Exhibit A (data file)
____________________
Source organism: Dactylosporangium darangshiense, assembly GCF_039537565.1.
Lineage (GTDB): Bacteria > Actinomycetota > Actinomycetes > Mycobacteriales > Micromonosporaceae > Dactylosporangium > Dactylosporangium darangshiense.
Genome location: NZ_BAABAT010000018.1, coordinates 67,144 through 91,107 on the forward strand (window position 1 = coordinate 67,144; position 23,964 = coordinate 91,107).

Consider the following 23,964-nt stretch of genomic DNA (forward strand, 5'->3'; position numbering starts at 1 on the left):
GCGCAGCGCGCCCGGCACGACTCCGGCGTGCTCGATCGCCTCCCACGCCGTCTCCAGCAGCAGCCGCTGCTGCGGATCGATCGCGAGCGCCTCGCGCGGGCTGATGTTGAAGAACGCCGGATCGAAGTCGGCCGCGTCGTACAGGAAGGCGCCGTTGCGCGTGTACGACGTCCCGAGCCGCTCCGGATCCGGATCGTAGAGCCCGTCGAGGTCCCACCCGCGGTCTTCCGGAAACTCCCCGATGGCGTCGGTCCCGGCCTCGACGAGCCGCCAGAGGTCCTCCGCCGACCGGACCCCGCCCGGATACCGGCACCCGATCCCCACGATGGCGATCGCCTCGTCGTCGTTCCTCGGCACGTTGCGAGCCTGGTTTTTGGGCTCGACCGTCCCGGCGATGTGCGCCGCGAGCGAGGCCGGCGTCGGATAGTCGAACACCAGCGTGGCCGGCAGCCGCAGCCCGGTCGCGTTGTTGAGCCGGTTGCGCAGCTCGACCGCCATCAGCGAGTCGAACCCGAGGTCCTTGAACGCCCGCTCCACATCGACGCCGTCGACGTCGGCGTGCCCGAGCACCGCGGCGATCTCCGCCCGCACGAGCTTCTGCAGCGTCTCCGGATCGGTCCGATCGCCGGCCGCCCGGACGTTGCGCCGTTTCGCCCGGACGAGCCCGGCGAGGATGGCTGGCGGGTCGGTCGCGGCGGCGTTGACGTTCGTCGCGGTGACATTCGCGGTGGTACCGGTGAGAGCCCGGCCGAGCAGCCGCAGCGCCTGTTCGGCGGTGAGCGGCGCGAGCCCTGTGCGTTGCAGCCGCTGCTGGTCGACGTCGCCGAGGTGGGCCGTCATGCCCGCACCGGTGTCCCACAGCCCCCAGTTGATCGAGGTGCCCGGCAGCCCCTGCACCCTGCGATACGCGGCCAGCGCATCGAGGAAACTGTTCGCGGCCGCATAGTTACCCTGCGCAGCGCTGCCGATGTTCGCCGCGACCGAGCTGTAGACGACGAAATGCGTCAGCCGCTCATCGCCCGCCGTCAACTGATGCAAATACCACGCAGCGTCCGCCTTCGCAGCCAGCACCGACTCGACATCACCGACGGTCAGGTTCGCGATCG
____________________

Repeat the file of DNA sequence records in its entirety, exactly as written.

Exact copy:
Source organism: Dactylosporangium darangshiense, assembly GCF_039537565.1.
Lineage (GTDB): Bacteria > Actinomycetota > Actinomycetes > Mycobacteriales > Micromonosporaceae > Dactylosporangium > Dactylosporangium darangshiense.
Genome location: NZ_BAABAT010000018.1, coordinates 67,144 through 91,107 on the forward strand (window position 1 = coordinate 67,144; position 23,964 = coordinate 91,107).

Consider the following 23,964-nt stretch of genomic DNA (forward strand, 5'->3'; position numbering starts at 1 on the left):
GCGCAGCGCGCCCGGCACGACTCCGGCGTGCTCGATCGCCTCCCACGCCGTCTCCAGCAGCAGCCGCTGCTGCGGATCGATCGCGAGCGCCTCGCGCGGGCTGATGTTGAAGAACGCCGGATCGAAGTCGGCCGCGTCGTACAGGAAGGCGCCGTTGCGCGTGTACGACGTCCCGAGCCGCTCCGGATCCGGATCGTAGAGCCCGTCGAGGTCCCACCCGCGGTCTTCCGGAAACTCCCCGATGGCGTCGGTCCCGGCCTCGACGAGCCGCCAGAGGTCCTCCGCCGACCGGACCCCGCCCGGATACCGGCACCCGATCCCCACGATGGCGATCGCCTCGTCGTCGTTCCTCGGCACGTTGCGAGCCTGGTTTTTGGGCTCGACCGTCCCGGCGATGTGCGCCGCGAGCGAGGCCGGCGTCGGATAGTCGAACACCAGCGTGGCCGGCAGCCGCAGCCCGGTCGCGTTGTTGAGCCGGTTGCGCAGCTCGACCGCCATCAGCGAGTCGAACCCGAGGTCCTTGAACGCCCGCTCCACATCGACGCCGTCGACGTCGGCGTGCCCGAGCACCGCGGCGATCTCCGCCCGCACGAGCTTCTGCAGCGTCTCCGGATCGGTCCGATCGCCGGCCGCCCGGACGTTGCGCCGTTTCGCCCGGACGAGCCCGGCGAGGATGGCTGGCGGGTCGGTCGCGGCGGCGTTGACGTTCGTCGCGGTGACATTCGCGGTGGTACCGGTGAGAGCCCGGCCGAGCAGCCGCAGCGCCTGTTCGGCGGTGAGCGGCGCGAGCCCTGTGCGTTGCAGCCGCTGCTGGTCGACGTCGCCGAGGTGGGCCGTCATGCCCGCACCGGTGTCCCACAGCCCCCAGTTGATCGAGGTGCCCGGCAGCCCCTGCACCCTGCGATACGCGGCCAGCGCATCGAGGAAACTGTTCGCGGCCGCATAGTTACCCTGCGCAGCGCTGCCGATGTTCGCCGCGACCGAGCTGTAGACGACGAAATGCGTCAGCCGCTCATCGCCCGCCGTCAACTGATGCAAATACCACGCAGCGTCCGCCTTCGCAGCCAGCACCGACTCGACATCACCGACGGTCAGGTTCGCGATCG